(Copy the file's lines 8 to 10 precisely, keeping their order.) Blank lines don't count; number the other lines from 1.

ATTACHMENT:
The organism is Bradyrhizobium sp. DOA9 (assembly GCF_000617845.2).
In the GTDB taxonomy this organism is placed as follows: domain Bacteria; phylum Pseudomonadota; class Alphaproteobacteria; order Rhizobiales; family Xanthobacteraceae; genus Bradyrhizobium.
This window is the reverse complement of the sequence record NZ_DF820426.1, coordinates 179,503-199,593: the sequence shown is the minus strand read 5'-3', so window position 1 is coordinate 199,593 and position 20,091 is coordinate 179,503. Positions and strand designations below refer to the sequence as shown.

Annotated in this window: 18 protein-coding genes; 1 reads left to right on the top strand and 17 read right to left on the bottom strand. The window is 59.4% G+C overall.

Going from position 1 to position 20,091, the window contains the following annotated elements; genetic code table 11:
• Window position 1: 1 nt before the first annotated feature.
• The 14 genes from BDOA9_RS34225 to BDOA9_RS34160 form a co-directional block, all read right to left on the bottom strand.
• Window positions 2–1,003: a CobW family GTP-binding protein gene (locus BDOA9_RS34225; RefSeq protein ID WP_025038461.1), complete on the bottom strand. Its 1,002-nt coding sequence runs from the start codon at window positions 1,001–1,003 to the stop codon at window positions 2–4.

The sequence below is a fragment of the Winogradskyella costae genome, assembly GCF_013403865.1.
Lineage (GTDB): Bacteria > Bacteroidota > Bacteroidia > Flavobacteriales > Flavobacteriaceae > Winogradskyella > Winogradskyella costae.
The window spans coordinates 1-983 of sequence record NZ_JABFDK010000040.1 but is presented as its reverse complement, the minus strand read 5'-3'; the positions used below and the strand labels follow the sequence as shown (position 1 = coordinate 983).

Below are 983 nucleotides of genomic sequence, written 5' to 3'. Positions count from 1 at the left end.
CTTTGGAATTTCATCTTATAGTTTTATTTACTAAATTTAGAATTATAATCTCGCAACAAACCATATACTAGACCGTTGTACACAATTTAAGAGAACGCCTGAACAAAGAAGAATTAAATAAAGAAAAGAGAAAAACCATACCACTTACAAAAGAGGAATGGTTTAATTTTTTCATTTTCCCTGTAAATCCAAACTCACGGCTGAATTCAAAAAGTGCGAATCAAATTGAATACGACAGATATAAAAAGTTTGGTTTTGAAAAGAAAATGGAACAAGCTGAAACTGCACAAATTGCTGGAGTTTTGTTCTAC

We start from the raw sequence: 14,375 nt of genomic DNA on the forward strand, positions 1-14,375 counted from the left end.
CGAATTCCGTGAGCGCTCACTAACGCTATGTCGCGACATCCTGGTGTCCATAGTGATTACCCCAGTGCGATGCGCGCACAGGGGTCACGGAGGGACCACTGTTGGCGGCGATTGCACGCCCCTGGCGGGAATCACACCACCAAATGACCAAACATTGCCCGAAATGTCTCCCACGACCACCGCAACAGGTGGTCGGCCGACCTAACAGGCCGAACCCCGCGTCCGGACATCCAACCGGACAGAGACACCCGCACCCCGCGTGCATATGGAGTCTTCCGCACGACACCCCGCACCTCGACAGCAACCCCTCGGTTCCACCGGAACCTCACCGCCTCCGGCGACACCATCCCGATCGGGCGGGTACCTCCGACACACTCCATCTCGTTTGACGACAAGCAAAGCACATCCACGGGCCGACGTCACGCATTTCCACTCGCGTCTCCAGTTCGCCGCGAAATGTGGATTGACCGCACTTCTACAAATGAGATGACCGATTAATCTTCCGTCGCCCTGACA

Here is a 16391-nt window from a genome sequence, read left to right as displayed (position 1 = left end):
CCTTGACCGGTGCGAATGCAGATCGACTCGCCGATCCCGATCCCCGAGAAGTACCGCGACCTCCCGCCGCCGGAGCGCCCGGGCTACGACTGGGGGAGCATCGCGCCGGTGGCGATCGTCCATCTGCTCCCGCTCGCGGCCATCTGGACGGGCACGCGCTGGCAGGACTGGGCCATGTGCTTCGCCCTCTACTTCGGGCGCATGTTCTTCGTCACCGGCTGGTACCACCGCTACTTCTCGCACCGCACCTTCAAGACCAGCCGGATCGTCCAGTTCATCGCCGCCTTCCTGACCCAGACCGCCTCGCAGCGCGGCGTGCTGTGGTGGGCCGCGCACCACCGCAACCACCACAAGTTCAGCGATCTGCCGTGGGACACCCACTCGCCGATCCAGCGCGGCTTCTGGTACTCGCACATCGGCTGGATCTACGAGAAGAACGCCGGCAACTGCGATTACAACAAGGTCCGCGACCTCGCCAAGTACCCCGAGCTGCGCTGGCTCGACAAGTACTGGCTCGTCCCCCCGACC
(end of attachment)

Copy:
• Window positions 2–1,003: a CobW family GTP-binding protein gene (locus BDOA9_RS34225; RefSeq protein ID WP_025038461.1), complete on the bottom strand. Its 1,002-nt coding sequence runs from the start codon at window positions 1,001–1,003 to the stop codon at window positions 2–4.

The sequence below is a fragment of the Winogradskyella costae genome, assembly GCF_013403865.1.
Lineage (GTDB): Bacteria > Bacteroidota > Bacteroidia > Flavobacteriales > Flavobacteriaceae > Winogradskyella > Winogradskyella costae.